When Father Tom Haffey was a 17-year-old growing up in Anaconda in 1960, the Smelter City had three parishes, three Catholic grade schools, a Catholic high school, a Catholic hospital, 12 priests and 65 nuns.
“So I was raised in a Catholic ghetto,” Haffey said on a recent afternoon, with his characteristic mix of wry humor and directness.
But things have changed: today, Anaconda has a one Catholic church, one priest, and no nuns.
Fittingly, Haffey rattles off these statistics about the decline of local Catholicism from what was once a classroom in St. Ann’s Catholic School and what is now his office in the St. Ann’s Parish Office Building.
That school closed in the midst of his tenure, when he was at the very start of what would become a 50-year career as a priest in Butte, Anaconda, Bozeman and elsewhere in western Montana.
And now, he’s at the end of that career: On July 1, after half a century serving his parishioners and his God, Haffey will officially retire from his current position as pastor of St. Ann’s.
But while the size of the area Catholic community has declined and Haffey is at the tail end of a half-century of service, you couldn’t detect a hint of exhaustion or lack of enthusiasm on Thursday morning, before Butte Central’s final all-school’s mass of the year — and Haffey’s final turn performing mass for the parochial schools.
With an audience of Central students, staff and administrators in the pews, Haffey strode before them on the altar with an acoustic guitar slung around his neck and led them in a joyful singing of “I’ve got the Joy (Down in My Heart).”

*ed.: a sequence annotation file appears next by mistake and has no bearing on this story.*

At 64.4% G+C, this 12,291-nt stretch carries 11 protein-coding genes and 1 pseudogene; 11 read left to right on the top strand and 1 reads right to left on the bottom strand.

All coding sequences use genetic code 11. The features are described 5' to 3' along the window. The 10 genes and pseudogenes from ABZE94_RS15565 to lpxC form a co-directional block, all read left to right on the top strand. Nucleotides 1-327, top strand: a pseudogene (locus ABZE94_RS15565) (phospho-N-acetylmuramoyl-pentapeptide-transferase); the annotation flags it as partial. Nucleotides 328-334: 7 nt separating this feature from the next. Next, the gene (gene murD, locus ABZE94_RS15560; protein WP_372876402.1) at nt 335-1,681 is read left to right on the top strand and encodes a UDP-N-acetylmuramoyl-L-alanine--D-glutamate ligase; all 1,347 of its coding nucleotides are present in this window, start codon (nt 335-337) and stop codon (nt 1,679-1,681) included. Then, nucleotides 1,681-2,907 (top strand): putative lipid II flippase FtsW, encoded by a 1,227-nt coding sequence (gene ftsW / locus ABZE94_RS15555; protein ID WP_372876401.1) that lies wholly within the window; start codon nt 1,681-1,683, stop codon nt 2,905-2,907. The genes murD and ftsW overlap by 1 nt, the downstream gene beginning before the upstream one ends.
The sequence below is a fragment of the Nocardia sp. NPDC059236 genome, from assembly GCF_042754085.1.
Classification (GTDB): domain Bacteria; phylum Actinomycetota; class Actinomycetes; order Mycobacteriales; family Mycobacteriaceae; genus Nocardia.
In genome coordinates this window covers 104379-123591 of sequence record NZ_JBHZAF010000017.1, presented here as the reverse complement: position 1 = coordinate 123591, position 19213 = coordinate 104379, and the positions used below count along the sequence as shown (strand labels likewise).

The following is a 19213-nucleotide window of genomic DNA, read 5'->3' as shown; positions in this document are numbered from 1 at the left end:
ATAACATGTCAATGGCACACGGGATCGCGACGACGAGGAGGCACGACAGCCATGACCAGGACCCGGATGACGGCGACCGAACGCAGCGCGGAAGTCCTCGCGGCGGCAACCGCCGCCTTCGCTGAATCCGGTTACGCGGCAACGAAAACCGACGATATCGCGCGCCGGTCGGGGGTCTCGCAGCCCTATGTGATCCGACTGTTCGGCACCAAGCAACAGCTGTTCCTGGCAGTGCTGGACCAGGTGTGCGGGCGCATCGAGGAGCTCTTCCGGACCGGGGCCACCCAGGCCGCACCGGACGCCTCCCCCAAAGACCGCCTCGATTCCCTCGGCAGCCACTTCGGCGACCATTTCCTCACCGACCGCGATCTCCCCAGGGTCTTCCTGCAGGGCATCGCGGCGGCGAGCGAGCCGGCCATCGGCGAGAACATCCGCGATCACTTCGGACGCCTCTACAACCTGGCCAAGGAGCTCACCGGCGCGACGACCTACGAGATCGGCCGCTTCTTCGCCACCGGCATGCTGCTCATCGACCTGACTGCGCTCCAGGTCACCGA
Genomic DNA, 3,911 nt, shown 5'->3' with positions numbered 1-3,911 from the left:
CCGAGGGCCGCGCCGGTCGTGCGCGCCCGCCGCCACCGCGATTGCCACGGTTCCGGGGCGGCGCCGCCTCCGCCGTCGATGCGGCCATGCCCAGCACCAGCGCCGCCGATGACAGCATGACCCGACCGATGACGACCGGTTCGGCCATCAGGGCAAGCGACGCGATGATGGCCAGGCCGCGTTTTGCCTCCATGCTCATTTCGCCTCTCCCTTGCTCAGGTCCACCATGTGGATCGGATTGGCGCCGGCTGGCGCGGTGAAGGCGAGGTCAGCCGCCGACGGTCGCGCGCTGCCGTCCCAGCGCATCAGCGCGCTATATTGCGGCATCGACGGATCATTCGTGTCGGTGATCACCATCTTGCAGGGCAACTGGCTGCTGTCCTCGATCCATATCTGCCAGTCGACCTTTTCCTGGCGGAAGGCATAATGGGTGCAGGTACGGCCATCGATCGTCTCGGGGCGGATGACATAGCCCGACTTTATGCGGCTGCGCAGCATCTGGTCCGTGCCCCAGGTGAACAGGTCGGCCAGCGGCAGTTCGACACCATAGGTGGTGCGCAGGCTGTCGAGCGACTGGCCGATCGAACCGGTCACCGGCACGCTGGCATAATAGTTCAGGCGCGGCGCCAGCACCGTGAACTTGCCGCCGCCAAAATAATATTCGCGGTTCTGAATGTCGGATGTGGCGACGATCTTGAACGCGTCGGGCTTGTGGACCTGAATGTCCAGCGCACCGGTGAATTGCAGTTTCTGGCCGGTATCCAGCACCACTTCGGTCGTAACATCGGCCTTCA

“I’m so happy, so very happy,” Haffey sang. “I’ve got the love of Jesus down in my heart.”
“Where?” the kids called back.
“Down in my heart.”
“And if the Devil doesn’t like it,” Haffey continued, strumming his guitar, “he can sit on a tack.”
“Ow!” the kids responded.
Haffey traces the origins of his decision to join the priesthood to his own upbringing in Catholic schools and in Anaconda’s then strongly Catholic culture, where “being a priest was like a being a Major League pitcher.”
When his first-grade class was asked who wanted to be a priest or nun, Haffey says everyone raised his or her hand.
And a surprising number followed through. Haffey says three priests and five nuns came out of his graduating class at Anaconda Central High School.
Haffey pursued his aim of entering the priesthood at Carroll College, where he studied philosophy and earned his undergraduate degree in 1965. From there, he went to Iowa, to attend seminary.
In 1969, he was ordained in Butte, in the church where he is now the pastor.
His first assignment was in Browning and involved regular visits to East Glacier and other spots within and around Glacier National Park.
“What a nice assignment, to be tooling around Glacier for the summer,” Haffey said, looking back.
He was then sent to a parish in Hamilton for two years, before receiving his first assignment in Butte in 1971.
At the time, he says, Butte's Catholic grade schools had all closed, leaving him with the job of finding ways to “convey the religious education” to students who might otherwise lose it. He also helped out as a priest at St. Ann’s.
After five years in Butte, Haffey returned to his hometown and his home parish from 1976 to 1981. Being home those years proved especially good, Haffey said, because his father died during that period, allowing him to be around and involved at a crucial time for his family.
When he left the Smelter City, it was to become pastor at Resurrection Parish at Montana State University.
Haffey’s time in Bozeman proved to be a “wonderful experience,” he said. It was his first post as a pastor, and he enjoyed working with the university students and in a campus environment.
But his time there wasn't all sweetness and light. While in Bozeman, Haffey said he was forced to confront his issues with alcohol. It wasn't easy to face his alcoholism, but it was productive: he got sober.
Looking back on what is now 35 years of sobriety, Haffey said that his decision to quit drinking proved useful not only in his personal life but also in his ministry, which has come to include work with others in recovery for substance addiction and abuse.
From the relative buzz of Bozeman, Haffey was moved next to the calm and quietude of Conrad, a small agricultural community on the Hi-Line.